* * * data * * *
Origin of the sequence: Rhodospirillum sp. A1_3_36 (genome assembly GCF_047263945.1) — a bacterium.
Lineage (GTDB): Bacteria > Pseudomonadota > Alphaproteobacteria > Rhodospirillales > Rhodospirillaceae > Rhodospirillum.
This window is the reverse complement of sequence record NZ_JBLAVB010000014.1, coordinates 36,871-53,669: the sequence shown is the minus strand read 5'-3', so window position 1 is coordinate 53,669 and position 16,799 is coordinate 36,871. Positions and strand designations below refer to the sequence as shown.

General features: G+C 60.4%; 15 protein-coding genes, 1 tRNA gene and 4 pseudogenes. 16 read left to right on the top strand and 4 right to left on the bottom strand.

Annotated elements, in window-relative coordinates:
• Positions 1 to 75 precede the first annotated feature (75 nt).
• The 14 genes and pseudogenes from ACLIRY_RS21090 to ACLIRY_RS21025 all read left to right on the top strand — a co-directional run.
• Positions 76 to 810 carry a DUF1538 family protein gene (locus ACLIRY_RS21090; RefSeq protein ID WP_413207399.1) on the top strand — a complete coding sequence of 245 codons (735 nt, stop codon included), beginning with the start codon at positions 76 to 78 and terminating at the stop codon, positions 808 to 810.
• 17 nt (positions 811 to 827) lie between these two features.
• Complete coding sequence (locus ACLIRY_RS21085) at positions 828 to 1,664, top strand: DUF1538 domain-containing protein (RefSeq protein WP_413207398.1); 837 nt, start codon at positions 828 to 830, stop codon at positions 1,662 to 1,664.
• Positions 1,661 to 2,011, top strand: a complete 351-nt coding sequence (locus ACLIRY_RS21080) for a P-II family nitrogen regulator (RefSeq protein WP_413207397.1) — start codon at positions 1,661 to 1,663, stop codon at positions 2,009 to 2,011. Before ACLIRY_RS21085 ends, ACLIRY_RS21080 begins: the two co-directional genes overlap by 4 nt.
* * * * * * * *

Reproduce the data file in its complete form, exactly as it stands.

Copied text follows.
Origin of the sequence: Rhodospirillum sp. A1_3_36 (genome assembly GCF_047263945.1) — a bacterium.
Lineage (GTDB): Bacteria > Pseudomonadota > Alphaproteobacteria > Rhodospirillales > Rhodospirillaceae > Rhodospirillum.
This window is the reverse complement of sequence record NZ_JBLAVB010000014.1, coordinates 36,871-53,669: the sequence shown is the minus strand read 5'-3', so window position 1 is coordinate 53,669 and position 16,799 is coordinate 36,871. Positions and strand designations below refer to the sequence as shown.

General features: G+C 60.4%; 15 protein-coding genes, 1 tRNA gene and 4 pseudogenes. 16 read left to right on the top strand and 4 right to left on the bottom strand.

Annotated elements, in window-relative coordinates:
• Positions 1 to 75 precede the first annotated feature (75 nt).
• The 14 genes and pseudogenes from ACLIRY_RS21090 to ACLIRY_RS21025 all read left to right on the top strand — a co-directional run.
• Positions 76 to 810 carry a DUF1538 family protein gene (locus ACLIRY_RS21090; RefSeq protein ID WP_413207399.1) on the top strand — a complete coding sequence of 245 codons (735 nt, stop codon included), beginning with the start codon at positions 76 to 78 and terminating at the stop codon, positions 808 to 810.
• 17 nt (positions 811 to 827) lie between these two features.
• Complete coding sequence (locus ACLIRY_RS21085) at positions 828 to 1,664, top strand: DUF1538 domain-containing protein (RefSeq protein WP_413207398.1); 837 nt, start codon at positions 828 to 830, stop codon at positions 1,662 to 1,664.
• Positions 1,661 to 2,011, top strand: a complete 351-nt coding sequence (locus ACLIRY_RS21080) for a P-II family nitrogen regulator (RefSeq protein WP_413207397.1) — start codon at positions 1,661 to 1,663, stop codon at positions 2,009 to 2,011. Before ACLIRY_RS21085 ends, ACLIRY_RS21080 begins: the two co-directional genes overlap by 4 nt.